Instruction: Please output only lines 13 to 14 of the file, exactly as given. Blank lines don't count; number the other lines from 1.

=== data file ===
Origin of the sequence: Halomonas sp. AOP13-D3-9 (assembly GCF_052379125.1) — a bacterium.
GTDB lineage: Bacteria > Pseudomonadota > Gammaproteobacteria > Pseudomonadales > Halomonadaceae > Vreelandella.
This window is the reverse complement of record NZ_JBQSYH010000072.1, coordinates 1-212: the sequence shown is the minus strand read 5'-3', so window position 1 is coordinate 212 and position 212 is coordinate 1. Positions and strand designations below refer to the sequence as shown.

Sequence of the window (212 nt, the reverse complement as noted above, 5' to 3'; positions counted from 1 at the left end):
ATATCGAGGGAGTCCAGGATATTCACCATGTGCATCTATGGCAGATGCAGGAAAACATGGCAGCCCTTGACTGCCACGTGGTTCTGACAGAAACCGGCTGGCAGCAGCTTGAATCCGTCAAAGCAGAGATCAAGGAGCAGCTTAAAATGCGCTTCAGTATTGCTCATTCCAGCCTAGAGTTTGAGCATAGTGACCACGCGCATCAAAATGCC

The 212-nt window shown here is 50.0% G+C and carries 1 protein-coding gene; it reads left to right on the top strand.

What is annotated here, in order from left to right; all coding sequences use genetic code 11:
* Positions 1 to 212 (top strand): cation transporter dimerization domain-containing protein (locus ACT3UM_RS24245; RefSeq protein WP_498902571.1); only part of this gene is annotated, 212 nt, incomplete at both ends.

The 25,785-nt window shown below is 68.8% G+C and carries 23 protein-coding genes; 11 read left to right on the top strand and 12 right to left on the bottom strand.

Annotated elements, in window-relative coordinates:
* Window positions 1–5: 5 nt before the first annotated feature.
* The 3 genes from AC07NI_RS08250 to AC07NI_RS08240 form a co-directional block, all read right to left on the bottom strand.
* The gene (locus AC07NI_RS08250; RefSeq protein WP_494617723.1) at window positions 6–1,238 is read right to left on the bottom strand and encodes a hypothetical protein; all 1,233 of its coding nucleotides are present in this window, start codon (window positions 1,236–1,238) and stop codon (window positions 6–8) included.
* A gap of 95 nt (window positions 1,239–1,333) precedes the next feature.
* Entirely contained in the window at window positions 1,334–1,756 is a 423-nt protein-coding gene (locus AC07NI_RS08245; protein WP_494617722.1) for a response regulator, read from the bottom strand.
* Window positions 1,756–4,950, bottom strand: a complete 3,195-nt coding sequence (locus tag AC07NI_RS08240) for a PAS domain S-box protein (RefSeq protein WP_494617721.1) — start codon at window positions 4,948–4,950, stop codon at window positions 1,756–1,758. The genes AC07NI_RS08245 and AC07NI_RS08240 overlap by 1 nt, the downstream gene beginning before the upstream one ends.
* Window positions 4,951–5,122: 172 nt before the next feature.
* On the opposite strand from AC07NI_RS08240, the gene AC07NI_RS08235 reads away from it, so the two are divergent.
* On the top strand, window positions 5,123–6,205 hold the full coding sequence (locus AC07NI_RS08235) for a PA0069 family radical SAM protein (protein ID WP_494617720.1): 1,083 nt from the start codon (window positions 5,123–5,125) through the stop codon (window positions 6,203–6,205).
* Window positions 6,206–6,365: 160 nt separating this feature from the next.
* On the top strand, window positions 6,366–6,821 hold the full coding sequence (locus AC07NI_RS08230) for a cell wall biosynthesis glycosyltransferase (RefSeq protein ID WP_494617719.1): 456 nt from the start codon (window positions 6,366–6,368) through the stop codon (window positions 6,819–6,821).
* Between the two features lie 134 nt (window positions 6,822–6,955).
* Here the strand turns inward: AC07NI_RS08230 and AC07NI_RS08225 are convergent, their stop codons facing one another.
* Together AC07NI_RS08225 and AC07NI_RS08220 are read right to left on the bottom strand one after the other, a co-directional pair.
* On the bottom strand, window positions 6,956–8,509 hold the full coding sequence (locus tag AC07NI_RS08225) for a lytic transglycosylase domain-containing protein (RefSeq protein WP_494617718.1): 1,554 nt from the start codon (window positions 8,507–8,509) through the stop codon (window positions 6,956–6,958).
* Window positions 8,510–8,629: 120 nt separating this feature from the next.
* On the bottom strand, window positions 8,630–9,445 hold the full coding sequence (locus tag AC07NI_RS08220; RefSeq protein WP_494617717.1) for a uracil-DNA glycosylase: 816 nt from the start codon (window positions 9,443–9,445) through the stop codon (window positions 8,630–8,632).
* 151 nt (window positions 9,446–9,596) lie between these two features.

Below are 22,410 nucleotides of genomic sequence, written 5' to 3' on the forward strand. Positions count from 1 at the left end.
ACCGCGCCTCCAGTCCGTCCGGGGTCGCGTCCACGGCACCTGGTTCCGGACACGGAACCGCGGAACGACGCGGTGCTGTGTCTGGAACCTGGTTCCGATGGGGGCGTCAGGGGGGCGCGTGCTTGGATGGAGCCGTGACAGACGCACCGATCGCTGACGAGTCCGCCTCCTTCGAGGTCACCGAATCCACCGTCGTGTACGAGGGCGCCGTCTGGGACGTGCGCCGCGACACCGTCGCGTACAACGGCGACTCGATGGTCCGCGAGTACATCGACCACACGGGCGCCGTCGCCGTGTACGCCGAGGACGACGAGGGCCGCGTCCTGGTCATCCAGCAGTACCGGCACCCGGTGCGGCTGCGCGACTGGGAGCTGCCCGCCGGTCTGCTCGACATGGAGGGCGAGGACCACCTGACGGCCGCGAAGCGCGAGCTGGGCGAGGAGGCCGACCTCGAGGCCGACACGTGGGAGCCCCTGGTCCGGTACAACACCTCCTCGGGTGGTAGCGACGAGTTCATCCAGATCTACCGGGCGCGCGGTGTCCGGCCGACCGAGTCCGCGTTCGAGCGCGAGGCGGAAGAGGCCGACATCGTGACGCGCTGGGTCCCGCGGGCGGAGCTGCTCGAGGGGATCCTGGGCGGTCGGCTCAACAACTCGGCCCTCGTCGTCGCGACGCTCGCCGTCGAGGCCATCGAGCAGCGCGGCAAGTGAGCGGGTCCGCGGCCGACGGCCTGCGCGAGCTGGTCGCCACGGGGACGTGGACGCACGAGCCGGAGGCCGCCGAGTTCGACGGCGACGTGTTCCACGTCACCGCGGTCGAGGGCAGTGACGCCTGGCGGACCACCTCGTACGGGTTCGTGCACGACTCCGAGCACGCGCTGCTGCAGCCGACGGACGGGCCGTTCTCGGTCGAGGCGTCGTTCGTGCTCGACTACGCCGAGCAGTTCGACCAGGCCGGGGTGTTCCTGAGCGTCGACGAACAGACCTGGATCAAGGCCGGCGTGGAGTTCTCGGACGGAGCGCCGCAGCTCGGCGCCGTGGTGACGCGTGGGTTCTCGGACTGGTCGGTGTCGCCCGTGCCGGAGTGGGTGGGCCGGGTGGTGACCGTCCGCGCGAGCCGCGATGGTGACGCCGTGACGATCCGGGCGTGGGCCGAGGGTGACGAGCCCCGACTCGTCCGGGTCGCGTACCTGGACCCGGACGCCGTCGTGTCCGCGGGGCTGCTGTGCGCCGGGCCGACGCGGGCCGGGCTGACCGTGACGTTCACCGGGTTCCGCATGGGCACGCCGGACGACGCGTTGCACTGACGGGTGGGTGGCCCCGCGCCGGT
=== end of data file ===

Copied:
* The gene (locus AC07NI_RS08250; RefSeq protein WP_494617723.1) at window positions 6–1,238 is read right to left on the bottom strand and encodes a hypothetical protein; all 1,233 of its coding nucleotides are present in this window, start codon (window positions 1,236–1,238) and stop codon (window positions 6–8) included.
* A gap of 95 nt (window positions 1,239–1,333) precedes the next feature.